The Labour leader, struggling with poor personal poll ratings, will be responding to a major report by the IPPR setting out as many as 30 radical measures to rebuild public faith in politics and public institutions in an era of austerity.
Two separate polls sent further dire messages about Miliband’s personal standing, with one poll by Ipsos MORI showing a small majority of voters wanting him replaced as party leader, and another by YouGov claiming voters would be more likely to back Labour if it was led by his brother, the former foreign secretary David Miliband.
Miliband will argue that any reforming politician must deal with doubts about the ability of politics “to address the long-standing pressures on work, family and people’s sense of fair play that has been piling up for decades”.
He will admit one reason for such scepticism is that “people think the problems are huge, but they don’t believe they can be solved because of the financial problems the country faces. Many people think that in hard times, politicians’ promises are all hot air.”
But big reforms need not require big spending, he will argue. “Our country continues to confront a fiscal situation the like of which we have not seen for generations, the result of a financial crash the like of which none of us has ever seen,” he will say.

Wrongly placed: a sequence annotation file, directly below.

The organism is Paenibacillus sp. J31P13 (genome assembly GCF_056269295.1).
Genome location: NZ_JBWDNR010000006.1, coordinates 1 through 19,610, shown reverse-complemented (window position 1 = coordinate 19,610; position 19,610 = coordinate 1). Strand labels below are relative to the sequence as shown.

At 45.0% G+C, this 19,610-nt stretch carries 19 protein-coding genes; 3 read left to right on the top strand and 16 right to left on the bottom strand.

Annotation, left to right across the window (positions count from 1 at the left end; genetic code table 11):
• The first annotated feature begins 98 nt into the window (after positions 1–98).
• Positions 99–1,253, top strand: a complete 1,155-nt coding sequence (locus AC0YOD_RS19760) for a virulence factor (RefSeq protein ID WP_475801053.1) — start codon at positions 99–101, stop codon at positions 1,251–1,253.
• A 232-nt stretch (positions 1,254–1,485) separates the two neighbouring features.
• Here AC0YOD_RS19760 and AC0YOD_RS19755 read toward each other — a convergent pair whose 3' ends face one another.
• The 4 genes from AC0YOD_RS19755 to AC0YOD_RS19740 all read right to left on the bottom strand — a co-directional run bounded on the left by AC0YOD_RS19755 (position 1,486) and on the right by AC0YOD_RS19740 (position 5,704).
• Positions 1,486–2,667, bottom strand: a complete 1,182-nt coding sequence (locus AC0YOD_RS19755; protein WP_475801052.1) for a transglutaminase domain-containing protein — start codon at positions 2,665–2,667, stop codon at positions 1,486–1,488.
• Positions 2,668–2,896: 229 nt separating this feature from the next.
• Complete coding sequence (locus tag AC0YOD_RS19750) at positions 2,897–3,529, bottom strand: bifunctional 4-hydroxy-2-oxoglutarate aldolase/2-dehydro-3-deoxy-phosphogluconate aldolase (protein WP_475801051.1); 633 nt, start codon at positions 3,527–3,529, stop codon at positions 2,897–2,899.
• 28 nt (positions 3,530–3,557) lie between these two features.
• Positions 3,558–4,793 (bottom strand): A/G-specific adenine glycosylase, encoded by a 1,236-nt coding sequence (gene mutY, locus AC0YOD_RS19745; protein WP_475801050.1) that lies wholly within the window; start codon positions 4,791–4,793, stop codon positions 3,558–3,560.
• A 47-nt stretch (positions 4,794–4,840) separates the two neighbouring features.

“We cannot just hope to make do and mend, and we cannot borrow and spend money to paper over the cracks.”
Writing in today’s Guardian, the IPPR’s director, Nick Pearce, goes further, saying: “Gone are the days when economic growth could generate enough resources to redistribute income without making painful choices. Even with a different economic agenda, there is little prospect of any government elected in 2015 spending its way to greater equality.”
Pearce urges Labour to reject a business as usual path in which the government “would tax a little more and cut a little less, leaving the architecture of the state untouched and the current framework of services and social security in place”.
Miliband will also back proposals for local councils to be given more control of the ballooning housing benefit budget. The report suggests the housing benefit bill will reach £25.4bn, with real terms rises expected for the next five years.
Miliband argues the IPPR report shows that even when there is no money to spend radical reform can be started in the fields of health, child care, welfare, social care and housing. But he is going to be cautious about embracing some of its specific plans drawn up over the past 18 months, including a £2bn child care package, funded through scrapping plans for a marriage tax allowance, freezing child benefit and reducing pension tax reliefs.
The report also argues that there needs to be a switch of government resources from tax transfers and credits to delivering services, something that might require abandoning the expensive target to eliminate child poverty.